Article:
Court Costs Awarded Against Lawyer Personally

Court Costs Awarded Against Lawyer Personally

The Supreme Court of Canada dismissed an appeal of the Ontario Court of Appeal upholding a a substantial award of court costs against a  lawyer personally for his handling of a case found to be vexatious and an abuse of process.  The client was also jointly… Read more

Wills Variation and Court Costs

Wills Variation and Court Costs

Two recent wills variation cases awarded the usual order of court costs to a winning party, namely Scale B. In Dakin v Patry 2016 BCSC 1006 a plaintiff won a summary  trial and was awarded scale B . In Ciarniello v James 2016 BCSC 1805 the… Read more

Fertility and WESA: Is This Reproductive Matter Property?

Fertility and WESA

A deceased husband’s frozen sperm at a fertility centre was declared to be personal property under WESA and previous case law and thus could be inherited by the widow on an intestacy. The court in KLW v Genesis Fertility Centre 2016 BCSC 1621 ordered to release of… Read more

Taxation of a Lawyers Account

Taxation of a Lawyers Account

Lawyer client relationships sometimes go off the rails and a dispute may arise about an unpaid account. The remedy is taxation of the account before a registrar of the Supreme  Court and both the client and the lawyer have the right to have the matter… Read more

Legal Fees Agreements

Legal Fees Agreements

The test as to whether a legal fees agreement was “fair and reasonable” was recently reviewed in Hammerberg Lawyers LLP v Ikeda 2016 BCSC 621. The agreement in question was a contingency fee agreement. The lawyers worked on a difficult case for a long time… Read more

Quantifying Special Costs and Contingency Fees

Quantifying Special Costs and Contingency Fees

Norris v Burgess 2016 BCSC 1451 stated the law for quantifying special costs and then applied that amount towards the plaintiff’s contingency fees. Norris was an ICBC case where the judge in a Jury trial found fault on the insurer for the late production of… Read more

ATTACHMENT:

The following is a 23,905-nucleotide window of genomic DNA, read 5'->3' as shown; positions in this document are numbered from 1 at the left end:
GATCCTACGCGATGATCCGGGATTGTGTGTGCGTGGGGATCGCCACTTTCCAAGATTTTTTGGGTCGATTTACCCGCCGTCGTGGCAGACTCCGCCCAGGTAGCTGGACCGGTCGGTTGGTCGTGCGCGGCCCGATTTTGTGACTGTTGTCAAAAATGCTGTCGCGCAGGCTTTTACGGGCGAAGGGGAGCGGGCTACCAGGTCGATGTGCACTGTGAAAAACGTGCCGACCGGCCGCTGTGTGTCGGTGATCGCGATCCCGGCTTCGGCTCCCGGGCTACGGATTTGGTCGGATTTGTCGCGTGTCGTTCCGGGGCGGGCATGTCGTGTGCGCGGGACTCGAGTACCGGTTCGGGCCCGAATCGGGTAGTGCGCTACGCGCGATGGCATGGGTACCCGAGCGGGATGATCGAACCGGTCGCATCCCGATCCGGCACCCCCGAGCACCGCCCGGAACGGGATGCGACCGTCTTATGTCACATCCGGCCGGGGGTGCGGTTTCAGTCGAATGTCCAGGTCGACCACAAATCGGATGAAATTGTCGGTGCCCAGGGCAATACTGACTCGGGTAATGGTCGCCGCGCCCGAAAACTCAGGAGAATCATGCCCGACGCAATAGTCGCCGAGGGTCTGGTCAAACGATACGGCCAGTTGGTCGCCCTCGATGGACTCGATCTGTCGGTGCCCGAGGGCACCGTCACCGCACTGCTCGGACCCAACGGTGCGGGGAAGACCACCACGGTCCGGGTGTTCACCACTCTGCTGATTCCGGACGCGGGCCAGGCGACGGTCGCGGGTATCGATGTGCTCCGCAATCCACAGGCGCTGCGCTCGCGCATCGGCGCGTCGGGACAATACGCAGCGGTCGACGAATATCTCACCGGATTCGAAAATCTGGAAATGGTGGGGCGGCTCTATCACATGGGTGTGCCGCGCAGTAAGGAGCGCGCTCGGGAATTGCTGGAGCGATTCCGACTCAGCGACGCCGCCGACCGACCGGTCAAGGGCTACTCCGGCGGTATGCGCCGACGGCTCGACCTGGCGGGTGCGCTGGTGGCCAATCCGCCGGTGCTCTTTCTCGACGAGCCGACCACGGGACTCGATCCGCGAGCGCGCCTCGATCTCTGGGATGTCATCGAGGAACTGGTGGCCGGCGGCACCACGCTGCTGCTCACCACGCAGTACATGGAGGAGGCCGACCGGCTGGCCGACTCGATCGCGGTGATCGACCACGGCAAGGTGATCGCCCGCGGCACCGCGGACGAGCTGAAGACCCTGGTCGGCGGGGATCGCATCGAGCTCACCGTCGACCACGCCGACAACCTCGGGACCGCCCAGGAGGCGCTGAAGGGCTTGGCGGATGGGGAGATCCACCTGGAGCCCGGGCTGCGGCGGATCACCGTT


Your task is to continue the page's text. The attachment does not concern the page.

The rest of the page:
Settlement Offers and Court Costs

Settlement Offers and Court Costs

Norris v Burgess 2016 BCSC 1451 deals with settlement offers and court costs, that is how courts adjust cost upwards or downwards either in favour of one party or against the other party depending on the parties conduct and the terms of any formal offers… Read more

Estoppel By Convention

Estoppel By Convention. The Supreme Court of Canada has set out the criteria as to what establishes estoppel by convention in Ryan v. Moore, 2005 SCC 38, [2005] 2 S.C.R. 53. In paragraphs 53 and 54, the Court sets out how the forms of estoppel… Read more

Mutual Release

At the end of each court case, the lawyers generally have each party sign a Mutual release that in layman’s terms means they will never sue each other for the same matter again, it being a final settlement. The mutual release signed by the parties… Read more

Credibility – Who Is Believed Wins

Credibility  is whoever is believed , usually wins the case.One can have the best of court cases, but if the Judge does not believe your client’s testimony, as  there is no witnesses credibility, usually results in a lost trial. The BC  Court of Appeal in… Read more

Abuse of Process: Misusing the Court's Process for Ulterior Purpose

Abuse of Process: Misusing the Court’s Process for Ulterior Purpose

The tort of abuse of process is made out when a party shows a misuse or perversion of the Court’s process for an exterior or ulterior purpose. In other words, using a certificate of pending litigation to tie up a property and prevent it being… Read more

The Courts Power to Amend Pleadings

It is frequent in estate litigation that new facts arise and the claim must be amended to provide for the adequate remedy. This blog is a summary of the courts power to make such an order.   Rule 6-1(1) of the Supreme Court Rules provides… Read more

Implied Confidentiality

The Implied Confidentiality of Documents In Litigation

deals with the issue of confidentiality of document exchange in litigation relating to the disclosure of documents to non-parties to the litigation, without the consent of the actual parties to the litigation. The court held that to disclose discovery information by the parties to nonparties, constitutes… Read more

Pleading Invalid Will and Wills Variation Claim Together Allowed

From time to time during the almost 40 years that I have practiced estate litigation, I have been told by various opposing counsel that it is inappropriate to plead in the same court action that a will is not valid, and therefore must be proved… Read more

Court of Appeal Rules on Res Judicata, Abuse of Process and Estoppel

Bronson v. Tompkins Ranching Ltd., 2013 BCCA 477 The Beneficiaries of a trust obtained a judgment against the trustee for a breach of trust in relation to the sale of shares by the trust. They then commenced a second action, against the recipient of the… Read more